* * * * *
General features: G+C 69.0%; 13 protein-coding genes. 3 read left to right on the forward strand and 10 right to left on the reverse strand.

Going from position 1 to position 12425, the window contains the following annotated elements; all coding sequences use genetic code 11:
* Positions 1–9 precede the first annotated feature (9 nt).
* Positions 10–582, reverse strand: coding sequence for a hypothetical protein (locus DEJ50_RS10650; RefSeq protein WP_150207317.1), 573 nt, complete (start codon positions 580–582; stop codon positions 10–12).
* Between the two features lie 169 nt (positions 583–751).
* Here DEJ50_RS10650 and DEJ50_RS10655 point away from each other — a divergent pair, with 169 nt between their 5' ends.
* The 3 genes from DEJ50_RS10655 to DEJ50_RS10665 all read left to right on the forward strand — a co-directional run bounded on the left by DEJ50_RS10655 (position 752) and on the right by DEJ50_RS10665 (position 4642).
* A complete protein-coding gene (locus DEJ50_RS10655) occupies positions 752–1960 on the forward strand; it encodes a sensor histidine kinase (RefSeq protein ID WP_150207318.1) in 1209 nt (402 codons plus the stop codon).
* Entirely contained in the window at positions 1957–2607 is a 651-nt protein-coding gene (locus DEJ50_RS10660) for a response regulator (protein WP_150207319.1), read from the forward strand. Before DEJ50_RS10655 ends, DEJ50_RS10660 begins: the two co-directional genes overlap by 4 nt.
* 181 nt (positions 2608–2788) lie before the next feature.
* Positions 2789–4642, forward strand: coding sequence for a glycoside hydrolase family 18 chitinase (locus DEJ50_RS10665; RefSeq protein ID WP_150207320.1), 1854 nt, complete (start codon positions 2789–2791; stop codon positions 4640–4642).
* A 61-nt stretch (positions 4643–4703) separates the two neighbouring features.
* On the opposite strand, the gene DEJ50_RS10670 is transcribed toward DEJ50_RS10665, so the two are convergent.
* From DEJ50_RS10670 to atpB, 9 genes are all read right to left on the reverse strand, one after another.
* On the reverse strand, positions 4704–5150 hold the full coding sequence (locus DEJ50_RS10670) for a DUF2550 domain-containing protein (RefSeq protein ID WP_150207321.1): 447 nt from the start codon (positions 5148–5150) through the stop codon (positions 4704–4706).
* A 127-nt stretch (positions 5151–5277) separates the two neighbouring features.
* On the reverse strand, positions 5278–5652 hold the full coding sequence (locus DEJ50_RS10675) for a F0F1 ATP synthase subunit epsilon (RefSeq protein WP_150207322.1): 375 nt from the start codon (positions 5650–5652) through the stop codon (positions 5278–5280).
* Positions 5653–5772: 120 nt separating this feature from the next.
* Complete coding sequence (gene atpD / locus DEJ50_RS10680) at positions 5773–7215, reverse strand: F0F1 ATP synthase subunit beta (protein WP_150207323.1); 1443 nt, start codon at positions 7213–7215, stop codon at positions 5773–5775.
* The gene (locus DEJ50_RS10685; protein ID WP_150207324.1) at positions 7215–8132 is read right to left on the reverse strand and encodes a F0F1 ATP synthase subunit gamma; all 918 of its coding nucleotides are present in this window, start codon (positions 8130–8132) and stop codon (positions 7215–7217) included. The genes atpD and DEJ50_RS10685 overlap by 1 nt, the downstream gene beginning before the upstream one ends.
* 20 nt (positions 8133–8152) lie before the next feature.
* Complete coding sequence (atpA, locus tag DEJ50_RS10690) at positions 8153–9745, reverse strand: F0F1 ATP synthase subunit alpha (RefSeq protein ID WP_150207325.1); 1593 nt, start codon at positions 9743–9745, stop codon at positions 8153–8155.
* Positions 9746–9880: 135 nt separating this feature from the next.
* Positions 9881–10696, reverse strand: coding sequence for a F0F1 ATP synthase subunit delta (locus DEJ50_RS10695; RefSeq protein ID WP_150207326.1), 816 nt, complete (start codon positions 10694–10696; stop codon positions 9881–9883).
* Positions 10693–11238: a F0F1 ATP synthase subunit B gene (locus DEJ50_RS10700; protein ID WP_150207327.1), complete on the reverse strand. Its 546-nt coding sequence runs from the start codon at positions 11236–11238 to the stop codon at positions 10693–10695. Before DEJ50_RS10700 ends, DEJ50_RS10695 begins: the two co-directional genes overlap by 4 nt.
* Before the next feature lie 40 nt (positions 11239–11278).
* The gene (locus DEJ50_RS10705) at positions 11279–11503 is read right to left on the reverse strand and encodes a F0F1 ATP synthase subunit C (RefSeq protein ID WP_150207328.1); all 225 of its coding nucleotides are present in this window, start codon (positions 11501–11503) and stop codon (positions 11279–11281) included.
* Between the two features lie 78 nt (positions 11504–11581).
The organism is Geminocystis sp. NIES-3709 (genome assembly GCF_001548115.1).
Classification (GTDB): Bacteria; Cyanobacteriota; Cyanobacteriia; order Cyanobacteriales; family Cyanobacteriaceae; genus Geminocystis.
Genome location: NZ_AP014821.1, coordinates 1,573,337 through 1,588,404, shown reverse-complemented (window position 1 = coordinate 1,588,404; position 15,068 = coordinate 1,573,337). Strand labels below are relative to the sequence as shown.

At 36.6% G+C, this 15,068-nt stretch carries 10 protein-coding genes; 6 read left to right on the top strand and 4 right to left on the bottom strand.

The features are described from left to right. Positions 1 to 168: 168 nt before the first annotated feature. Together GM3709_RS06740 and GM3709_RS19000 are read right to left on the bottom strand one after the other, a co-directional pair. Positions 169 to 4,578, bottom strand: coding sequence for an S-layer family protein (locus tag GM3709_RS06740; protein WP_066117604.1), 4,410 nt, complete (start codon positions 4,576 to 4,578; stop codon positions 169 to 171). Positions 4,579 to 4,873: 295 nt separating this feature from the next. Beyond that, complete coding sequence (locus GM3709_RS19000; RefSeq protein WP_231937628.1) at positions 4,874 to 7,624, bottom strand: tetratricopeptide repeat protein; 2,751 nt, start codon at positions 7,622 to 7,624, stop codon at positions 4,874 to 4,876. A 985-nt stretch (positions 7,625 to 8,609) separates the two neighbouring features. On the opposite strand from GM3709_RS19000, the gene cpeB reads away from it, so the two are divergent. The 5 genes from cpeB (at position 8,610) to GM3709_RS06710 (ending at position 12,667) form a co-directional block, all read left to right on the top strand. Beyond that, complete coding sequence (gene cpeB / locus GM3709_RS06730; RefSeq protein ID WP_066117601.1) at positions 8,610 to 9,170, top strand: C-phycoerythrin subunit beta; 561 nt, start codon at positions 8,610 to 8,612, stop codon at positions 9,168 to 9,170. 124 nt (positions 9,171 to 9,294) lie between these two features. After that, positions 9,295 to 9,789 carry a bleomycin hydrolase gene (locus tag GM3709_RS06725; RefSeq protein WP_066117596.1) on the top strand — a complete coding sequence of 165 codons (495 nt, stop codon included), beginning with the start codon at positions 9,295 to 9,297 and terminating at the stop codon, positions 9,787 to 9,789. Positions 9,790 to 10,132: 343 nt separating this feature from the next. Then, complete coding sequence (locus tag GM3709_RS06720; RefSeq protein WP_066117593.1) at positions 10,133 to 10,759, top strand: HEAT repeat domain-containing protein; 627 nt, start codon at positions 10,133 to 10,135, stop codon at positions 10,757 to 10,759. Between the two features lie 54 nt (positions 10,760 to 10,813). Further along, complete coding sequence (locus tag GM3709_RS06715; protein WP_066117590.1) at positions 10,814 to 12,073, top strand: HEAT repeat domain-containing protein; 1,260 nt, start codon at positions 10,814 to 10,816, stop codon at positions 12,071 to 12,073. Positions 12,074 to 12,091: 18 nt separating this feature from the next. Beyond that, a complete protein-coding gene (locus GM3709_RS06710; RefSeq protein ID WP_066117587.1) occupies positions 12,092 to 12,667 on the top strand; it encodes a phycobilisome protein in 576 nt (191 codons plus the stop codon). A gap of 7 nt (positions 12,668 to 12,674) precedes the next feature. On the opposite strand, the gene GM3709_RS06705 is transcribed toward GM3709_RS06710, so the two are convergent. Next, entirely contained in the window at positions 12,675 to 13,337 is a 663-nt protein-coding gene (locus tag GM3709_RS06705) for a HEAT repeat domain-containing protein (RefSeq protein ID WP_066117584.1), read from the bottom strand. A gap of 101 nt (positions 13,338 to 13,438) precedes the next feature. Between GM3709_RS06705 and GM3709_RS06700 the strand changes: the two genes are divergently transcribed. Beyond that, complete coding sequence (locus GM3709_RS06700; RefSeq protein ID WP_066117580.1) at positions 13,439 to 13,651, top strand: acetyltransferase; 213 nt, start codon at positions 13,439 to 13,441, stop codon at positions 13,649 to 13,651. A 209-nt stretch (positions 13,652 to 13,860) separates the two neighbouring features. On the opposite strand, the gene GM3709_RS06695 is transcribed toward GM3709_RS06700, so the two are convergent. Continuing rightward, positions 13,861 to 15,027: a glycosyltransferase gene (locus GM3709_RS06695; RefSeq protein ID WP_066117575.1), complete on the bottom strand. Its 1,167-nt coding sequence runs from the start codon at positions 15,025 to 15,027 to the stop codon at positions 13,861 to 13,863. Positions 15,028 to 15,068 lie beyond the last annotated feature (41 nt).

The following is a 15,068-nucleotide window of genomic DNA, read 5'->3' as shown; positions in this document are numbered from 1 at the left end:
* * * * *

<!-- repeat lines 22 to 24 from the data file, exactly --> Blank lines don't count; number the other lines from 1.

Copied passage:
* Complete coding sequence (atpA, locus tag DEJ50_RS10690) at positions 8153–9745, reverse strand: F0F1 ATP synthase subunit alpha (RefSeq protein ID WP_150207325.1); 1593 nt, start codon at positions 9743–9745, stop codon at positions 8153–8155.
* Positions 9746–9880: 135 nt separating this feature from the next.
* Positions 9881–10696, reverse strand: coding sequence for a F0F1 ATP synthase subunit delta (locus DEJ50_RS10695; RefSeq protein ID WP_150207326.1), 816 nt, complete (start codon positions 10694–10696; stop codon positions 9881–9883).